He doesn’t die, of course. Jesse and Walt are the only two people who know how to cook the blue meth now, and Jesse, despite his lack of love for Walt, doesn’t want the guy killed. (Despite becoming Walt’s new assistant, Tyrus doesn’t seem to know enough to cook yet.) So Gus is forced to fire Walt, in a way that immediately underlines — if it wasn’t clear already — that Gus is not the guy you want to be cheering for here. As he threatens Walt’s wife, son and “infant daughter” (two words Giancarlo Esposito pronounces in such a way as to induce maximum terror), Gus drives home just how in control of the whole situation he is. Any control Walter thought he had, any importance he was arrogant enough to believe was his, is washed away in this moment. Gus is in control. Walter has lost, and Gus has won. And now Gus is going to kill his brother-in-law.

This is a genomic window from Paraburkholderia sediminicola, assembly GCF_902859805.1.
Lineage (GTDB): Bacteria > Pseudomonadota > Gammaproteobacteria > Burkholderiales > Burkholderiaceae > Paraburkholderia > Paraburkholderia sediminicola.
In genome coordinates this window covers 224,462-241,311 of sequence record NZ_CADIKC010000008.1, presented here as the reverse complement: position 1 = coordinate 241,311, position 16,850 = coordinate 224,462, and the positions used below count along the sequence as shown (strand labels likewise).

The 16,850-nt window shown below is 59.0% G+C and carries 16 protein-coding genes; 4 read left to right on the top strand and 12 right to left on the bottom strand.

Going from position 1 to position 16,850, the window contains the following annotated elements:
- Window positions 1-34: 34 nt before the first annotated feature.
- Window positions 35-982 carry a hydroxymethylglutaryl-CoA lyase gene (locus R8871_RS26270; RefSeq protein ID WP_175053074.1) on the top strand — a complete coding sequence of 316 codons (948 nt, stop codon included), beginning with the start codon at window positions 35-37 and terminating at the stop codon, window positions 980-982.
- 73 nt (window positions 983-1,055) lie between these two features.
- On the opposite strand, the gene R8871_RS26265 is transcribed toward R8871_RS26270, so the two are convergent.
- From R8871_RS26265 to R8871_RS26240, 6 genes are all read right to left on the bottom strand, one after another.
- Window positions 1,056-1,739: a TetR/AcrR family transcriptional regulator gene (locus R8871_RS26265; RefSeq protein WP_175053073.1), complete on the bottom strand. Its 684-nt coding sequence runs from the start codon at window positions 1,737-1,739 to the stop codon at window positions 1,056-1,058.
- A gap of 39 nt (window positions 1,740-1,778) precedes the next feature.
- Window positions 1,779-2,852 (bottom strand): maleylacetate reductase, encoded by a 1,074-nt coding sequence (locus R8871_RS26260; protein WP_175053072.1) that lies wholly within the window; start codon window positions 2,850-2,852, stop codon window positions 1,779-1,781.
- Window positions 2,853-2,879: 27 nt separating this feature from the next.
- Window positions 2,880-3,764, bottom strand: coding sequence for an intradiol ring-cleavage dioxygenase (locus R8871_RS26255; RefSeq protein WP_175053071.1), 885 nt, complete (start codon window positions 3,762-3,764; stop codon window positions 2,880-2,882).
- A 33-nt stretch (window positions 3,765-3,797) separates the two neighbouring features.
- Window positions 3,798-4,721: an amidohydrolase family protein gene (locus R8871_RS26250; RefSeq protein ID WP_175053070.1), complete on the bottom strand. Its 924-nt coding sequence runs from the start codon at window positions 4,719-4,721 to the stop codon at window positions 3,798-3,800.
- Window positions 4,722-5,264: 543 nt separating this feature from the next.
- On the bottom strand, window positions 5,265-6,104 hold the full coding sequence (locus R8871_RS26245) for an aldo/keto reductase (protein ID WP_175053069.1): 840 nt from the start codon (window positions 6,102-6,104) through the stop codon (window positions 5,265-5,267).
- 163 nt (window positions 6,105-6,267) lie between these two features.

It’s easy to want to focus on the final 10 minutes of this episode, packed with happenings as they are, but this is an episode rich with incident and moments that let us see just how trapped all the characters are. Only Gus is finally triumphant, finally able to go to the nursing home and gloat to Tio about how the Salamanca name will die with the old man, now that Jesse has killed Tio’s grandson. (Gus gets lots of great moments to luxuriate in his victory in this episode.) Jesse, even if he seems to be growing closer to Gus, has a moment where he realizes that Gus is completely OK with leaving Mike to get better — or perhaps pass on — in a makeshift hospital built in what appears to be a Mexican warehouse. (He’s also present for the Tio gloating, which should make anyone ill at ease.) Skyler realizes that Ted, for all his talk about how he’s a good guy, just isn’t going to pay the money he owes the IRS, leaving her waiting for them to start digging into her books. And Hank doesn’t even realize how much trouble he’s in, but Gus is going to kill him before he can look into something he shouldn’t look into. (Walt actually gets into a car accident to keep Hank from poking around the laundry where the super-lab is hidden.)